The motion of bodies orbiting anything, is described by orbital elements - their distance from the barycenter (central mass), direction, velocity - and so two bodies of mass significantly lower than the central mass, with identical orbital elements, will move along the same orbit; with very similar elements their orbits will be very similar.
For example, an astronaut on ISS, will circle Earth in nearly perfectly same trajectory as the station itself; both the astronaut and the station are vastly lighter than Earth, they are at the same altitude, the same speed, and so the astronaut is in freefall inside the station, not pushed against the walls or otherwise accelerating relative to the station - they both orbit Earth, their trajectory mostly unaffected by the minuscule differences in location between center of mass of the station and the astronaut - that difference being of order on ~30 meters at most, while the station orbits Earth on an orbit of radius of about 6700km (Earth radius + 400km) - with such small difference in orbital parameters they are both in the same orbit.
Similarly, Sun is about 25,000 light years from the center of the galaxy, and as you can guess the galaxy is much, much heavier than the Sun. Pluto is about 4.6 light hours away from Sun, so it moves 'in' and 'out' relative to the galaxy by maybe 9.2 light hours. So the influence of the galaxy on it practically doesn't differ between these positions - the galaxy influences it just the same as it does the Sun, so they both orbit the center of Galaxy on practically the same orbit.
Now, there is a certain rather significant difference between the orbit described by the Sun, and, say, Mercury. The Sun moves in the orbit around the galaxy at 230km per second. Mercury circles the Sun at 47.36 km/s. Now, when it goes "in the opposite direction" relative to the Sun than the motion around galaxy, that's 230-47=183km/s; when it goes "in the same direction", it's 230+47=277km/s; a body moving at either of these velocities at the same 25,000km from the center of the galaxy would have a much different orbit than the Sun. But as Sun's gravity reverses Mercury's direction relative to the center of the galaxy every 44 days (88 days is its orbital period), it all averages out over the 226 million years to complete the orbit around Milky Way.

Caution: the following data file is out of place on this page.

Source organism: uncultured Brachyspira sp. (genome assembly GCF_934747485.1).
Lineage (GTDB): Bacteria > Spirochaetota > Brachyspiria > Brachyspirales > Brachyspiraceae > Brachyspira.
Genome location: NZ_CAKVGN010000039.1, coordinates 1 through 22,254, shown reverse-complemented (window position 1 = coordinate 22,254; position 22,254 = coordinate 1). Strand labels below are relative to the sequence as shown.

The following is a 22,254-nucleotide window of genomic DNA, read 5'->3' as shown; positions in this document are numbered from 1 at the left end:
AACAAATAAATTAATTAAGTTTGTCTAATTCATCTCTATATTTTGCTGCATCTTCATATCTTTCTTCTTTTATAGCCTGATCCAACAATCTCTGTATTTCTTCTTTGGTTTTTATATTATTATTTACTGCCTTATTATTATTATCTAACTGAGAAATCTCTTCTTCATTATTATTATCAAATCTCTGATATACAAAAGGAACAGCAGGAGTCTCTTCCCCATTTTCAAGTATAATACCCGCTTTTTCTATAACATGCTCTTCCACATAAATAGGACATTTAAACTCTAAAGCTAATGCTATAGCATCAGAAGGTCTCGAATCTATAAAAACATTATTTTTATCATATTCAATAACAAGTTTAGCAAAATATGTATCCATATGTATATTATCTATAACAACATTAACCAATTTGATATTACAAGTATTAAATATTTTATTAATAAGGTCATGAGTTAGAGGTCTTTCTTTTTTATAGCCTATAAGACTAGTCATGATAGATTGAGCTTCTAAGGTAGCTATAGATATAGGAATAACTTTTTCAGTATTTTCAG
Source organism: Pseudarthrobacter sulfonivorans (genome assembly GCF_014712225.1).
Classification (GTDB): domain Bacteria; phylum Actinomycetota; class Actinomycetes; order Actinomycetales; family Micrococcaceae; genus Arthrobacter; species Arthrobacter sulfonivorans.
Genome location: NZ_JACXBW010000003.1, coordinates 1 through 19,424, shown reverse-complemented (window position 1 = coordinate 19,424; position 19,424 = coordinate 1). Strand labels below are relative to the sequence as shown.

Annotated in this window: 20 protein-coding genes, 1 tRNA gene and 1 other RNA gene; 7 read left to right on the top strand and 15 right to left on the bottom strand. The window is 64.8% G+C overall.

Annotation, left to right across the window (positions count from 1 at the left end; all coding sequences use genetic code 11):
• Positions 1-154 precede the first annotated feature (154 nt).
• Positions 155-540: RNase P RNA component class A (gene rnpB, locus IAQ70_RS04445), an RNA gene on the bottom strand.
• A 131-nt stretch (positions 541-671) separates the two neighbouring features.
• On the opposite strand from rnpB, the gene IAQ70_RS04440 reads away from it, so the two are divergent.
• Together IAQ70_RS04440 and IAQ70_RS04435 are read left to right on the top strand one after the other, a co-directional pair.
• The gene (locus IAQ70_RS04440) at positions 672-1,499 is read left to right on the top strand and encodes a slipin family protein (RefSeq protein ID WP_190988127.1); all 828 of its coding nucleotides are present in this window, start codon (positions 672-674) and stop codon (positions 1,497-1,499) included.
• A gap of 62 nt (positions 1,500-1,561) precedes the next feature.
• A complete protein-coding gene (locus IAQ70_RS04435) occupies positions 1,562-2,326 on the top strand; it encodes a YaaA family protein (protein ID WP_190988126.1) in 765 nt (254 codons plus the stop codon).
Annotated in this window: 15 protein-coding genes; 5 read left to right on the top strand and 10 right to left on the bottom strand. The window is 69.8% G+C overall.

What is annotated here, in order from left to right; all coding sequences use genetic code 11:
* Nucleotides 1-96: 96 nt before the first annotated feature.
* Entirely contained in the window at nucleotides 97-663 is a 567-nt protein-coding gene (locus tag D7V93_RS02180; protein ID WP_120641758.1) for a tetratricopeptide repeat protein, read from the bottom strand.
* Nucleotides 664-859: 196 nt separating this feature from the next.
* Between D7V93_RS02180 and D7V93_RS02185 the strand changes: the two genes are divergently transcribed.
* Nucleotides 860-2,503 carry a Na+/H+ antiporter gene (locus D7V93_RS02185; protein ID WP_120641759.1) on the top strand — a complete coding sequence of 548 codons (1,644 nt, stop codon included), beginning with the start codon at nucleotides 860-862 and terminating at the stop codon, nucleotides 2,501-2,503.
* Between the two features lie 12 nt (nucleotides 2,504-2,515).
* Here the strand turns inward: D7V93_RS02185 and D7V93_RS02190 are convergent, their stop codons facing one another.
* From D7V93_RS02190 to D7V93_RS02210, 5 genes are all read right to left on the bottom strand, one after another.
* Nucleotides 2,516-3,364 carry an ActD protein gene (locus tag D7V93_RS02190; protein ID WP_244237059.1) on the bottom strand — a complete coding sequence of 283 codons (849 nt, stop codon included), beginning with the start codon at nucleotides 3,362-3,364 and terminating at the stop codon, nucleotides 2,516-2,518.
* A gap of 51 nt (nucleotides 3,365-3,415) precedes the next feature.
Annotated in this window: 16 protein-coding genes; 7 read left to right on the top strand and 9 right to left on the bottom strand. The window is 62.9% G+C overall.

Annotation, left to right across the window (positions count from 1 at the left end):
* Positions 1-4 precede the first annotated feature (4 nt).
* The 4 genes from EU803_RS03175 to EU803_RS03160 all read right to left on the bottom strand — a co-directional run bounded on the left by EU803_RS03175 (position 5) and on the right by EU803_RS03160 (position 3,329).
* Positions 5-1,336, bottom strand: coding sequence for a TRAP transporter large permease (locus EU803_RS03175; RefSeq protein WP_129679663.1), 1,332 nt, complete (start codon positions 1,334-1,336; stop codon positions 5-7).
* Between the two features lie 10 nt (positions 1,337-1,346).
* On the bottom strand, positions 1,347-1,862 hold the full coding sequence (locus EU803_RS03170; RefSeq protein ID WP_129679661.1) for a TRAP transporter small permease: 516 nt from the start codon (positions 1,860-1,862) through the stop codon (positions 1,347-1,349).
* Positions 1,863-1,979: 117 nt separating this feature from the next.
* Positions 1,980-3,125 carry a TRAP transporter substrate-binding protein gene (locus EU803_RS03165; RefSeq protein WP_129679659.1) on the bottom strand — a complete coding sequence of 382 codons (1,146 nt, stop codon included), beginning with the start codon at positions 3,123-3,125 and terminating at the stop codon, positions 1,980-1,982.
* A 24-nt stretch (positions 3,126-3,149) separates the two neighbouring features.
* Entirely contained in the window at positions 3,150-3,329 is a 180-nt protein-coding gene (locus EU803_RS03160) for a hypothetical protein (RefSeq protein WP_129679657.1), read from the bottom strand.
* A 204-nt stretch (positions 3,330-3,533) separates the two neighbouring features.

So, in short, yes, the entire solar system is affected just the same as the Sun and orbits the center of the galaxy just the same, all the differences either averaging out or too small to be noticeable. And if you tried to change Sun's trajectory by a gravitational influence that is sufficiently strong and sufficiently distant, you'd redirect the entire solar system just fine. Of course if you used a source of gravity that varies more across the width of the solar system - say, another star or a regular (not supermassive) black hole - you'd completely break the precarious balance of orbital motion of our system, planets closer to the new source of gravity captured by it and entering its orbit, leaving the orbit of the Sun, planets farther out possibly escaping into interstellar space.
Gravitational field from a central mass (like a star, or the center of galaxy) varies with square of the distance from the central mass, so you need it acting over relatively short distance in at a very long distance from that mass, to have it "locally" behave like uniform field and act on all the affected objects nearly the same.